Throughout adolescence I came to see riding my bike as an adventure in itself. It became my way of escape. I was able to take myself away at speed for a change of scenery whenever I pleased. I enjoyed the steep climbs, speedy descents and the experience of the the outdoors that pedal power allowed me.

In 2009 I cycled through the Finnish archipelago with a couple of friends, which was my introduction to bicycle touring. In 2013 a good friend and I rode from the Gulf of Mexico to Canada, covering +4000 km. I have since spent some time off the bike, though I always seem to find my way back on to the saddle. And when I do, those same feelings of freedom and adventure come rushing back in an instant.

There have been times in my life that I have lost touch with those feelings. When I have forgotten. Having suffered from anxiety and depression most of my life, I have struggled with panic attacks, blurred vision and severe lethargy to the point where I was barely able to get out of bed, let alone ride a bicycle across a country.

My bicycle adventures have taught me a lot. They have revealed to me my weaknesses, but more importantly, they have shown me my strengths. I couldn't hide from the elements when on a bike. I was exposed. I was vulnerable. At the same time, I became stronger with every pedal stroke and more fearless from every challenge I face along the road.

So in answer to the question why I ride, I ride to remember. To remember that little girl at Centennial Park who realised she was capable of so much more than she ever imagined.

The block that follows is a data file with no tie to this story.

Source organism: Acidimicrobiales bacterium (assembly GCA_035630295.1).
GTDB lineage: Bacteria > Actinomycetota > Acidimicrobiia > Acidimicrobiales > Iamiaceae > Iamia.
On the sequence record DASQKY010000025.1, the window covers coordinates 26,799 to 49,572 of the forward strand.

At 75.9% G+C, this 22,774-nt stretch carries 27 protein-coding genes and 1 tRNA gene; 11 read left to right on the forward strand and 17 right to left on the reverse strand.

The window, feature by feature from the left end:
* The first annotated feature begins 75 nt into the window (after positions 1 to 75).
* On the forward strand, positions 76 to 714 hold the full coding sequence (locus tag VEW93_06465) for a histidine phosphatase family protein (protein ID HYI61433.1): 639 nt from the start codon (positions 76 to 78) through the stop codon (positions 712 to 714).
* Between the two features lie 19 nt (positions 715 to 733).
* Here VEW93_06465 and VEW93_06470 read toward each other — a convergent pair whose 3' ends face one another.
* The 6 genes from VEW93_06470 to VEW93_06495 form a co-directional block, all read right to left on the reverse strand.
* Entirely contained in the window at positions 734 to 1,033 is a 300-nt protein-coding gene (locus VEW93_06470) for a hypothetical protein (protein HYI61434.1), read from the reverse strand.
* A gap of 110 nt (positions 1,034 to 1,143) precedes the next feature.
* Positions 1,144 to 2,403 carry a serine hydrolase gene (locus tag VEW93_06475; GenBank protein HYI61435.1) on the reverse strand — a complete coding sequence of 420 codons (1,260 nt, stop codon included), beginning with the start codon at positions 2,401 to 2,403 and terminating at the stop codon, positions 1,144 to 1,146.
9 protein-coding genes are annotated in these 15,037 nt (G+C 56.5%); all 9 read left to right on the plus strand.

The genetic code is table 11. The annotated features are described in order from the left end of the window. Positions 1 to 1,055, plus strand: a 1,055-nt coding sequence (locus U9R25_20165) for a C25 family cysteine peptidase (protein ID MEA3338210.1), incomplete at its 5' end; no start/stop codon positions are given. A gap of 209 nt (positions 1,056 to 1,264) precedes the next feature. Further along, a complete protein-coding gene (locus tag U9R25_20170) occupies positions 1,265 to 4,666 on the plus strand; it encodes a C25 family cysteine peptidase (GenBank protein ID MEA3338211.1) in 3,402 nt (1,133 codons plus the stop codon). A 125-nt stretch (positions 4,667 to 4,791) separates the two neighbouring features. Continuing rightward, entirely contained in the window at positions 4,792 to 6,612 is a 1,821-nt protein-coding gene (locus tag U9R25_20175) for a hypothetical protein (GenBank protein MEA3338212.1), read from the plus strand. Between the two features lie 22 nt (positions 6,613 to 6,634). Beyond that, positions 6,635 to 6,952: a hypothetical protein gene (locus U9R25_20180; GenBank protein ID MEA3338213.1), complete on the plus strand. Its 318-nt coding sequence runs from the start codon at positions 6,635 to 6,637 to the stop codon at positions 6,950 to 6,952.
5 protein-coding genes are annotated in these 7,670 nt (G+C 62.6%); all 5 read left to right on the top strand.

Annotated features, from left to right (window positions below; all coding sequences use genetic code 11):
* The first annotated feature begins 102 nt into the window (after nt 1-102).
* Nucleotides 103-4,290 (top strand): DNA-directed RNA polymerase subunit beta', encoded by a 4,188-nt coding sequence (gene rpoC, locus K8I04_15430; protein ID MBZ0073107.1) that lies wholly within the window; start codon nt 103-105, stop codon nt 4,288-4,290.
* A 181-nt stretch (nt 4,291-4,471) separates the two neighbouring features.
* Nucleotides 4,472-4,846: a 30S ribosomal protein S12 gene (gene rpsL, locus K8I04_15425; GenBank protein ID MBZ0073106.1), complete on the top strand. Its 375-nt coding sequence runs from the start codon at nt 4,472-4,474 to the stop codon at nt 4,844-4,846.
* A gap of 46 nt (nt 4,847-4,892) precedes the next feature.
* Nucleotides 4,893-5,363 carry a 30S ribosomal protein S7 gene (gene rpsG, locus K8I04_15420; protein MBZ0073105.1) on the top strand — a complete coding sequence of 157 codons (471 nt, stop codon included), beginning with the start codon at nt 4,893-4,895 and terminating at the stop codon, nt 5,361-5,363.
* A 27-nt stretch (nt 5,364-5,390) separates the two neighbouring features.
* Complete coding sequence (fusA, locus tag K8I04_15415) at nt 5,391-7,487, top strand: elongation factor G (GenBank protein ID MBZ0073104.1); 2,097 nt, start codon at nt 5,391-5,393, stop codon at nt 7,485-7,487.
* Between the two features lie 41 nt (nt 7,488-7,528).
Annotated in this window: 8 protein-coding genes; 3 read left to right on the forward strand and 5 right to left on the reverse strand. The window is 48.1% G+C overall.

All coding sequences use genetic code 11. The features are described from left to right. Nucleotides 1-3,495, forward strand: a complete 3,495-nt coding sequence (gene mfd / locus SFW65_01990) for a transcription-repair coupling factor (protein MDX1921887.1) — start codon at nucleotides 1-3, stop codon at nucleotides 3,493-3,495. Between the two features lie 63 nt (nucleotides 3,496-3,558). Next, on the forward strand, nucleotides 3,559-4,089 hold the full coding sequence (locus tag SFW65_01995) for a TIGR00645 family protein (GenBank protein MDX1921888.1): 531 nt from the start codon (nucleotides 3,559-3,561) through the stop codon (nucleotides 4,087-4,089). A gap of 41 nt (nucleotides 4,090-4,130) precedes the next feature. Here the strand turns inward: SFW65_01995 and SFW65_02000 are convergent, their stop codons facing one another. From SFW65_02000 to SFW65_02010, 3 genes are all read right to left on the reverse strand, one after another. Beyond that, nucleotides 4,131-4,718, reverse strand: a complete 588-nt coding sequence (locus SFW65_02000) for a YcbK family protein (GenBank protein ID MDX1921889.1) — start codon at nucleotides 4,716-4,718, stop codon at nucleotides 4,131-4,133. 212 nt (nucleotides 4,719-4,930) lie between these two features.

The above is a excerpt from an article I wrote for the She Went Wild blog. If you would like to check out the full article head to She Went Wild. Images by Marnie Vaughn.

Tuesday, 27 June 2017

Hair today gone tomorrow

Ok so those of you who already know me that know how passionate I am about this cause but for those of you who don't I wanted to show just how committed I am to Pushbiking for mental health.

I have decided that when the crowd funding donations reach over $10,000 I am going to shave off all my hair!!!  

So let's say goodbye to these locks.


To donate just click the donate tab above. All donors go in the raffle draw to win some awesome prizes as well as see me shave my head.

Sunday, 18 June 2017

We did it we cracked the $2,500 donation mark !!!

Just wanted to let you all know that today the crowdfunding page reached over $2,500 in donations !!!

I wanted to thank all who have donated so far.
This amount of money will be able to provide over 90 calls to 13 11 14.

Just epic !! Thank you all so much for your support so far !!

Y'all are also now in the raffle too so you could win some awesome prizes !!

If you would like to donate#pushbikingformentalhealth please go to  

Saturday, 20 May 2017

Thanks to Caravanserai Trading Company

And the prizes keep on rolling on in...Thanks to Caravanserai Trading Company for donating a beautiful handbag from morocco for the Pushbiking for mental health raffle. 

To be in the draw to win this and other great prizes go to

Thanks to all those who have already donated ya'll rock !!!


Opening up

In the lead up to the Perth to Sydney ride it has been quite confronting to open up about my mental health struggles with people I don'...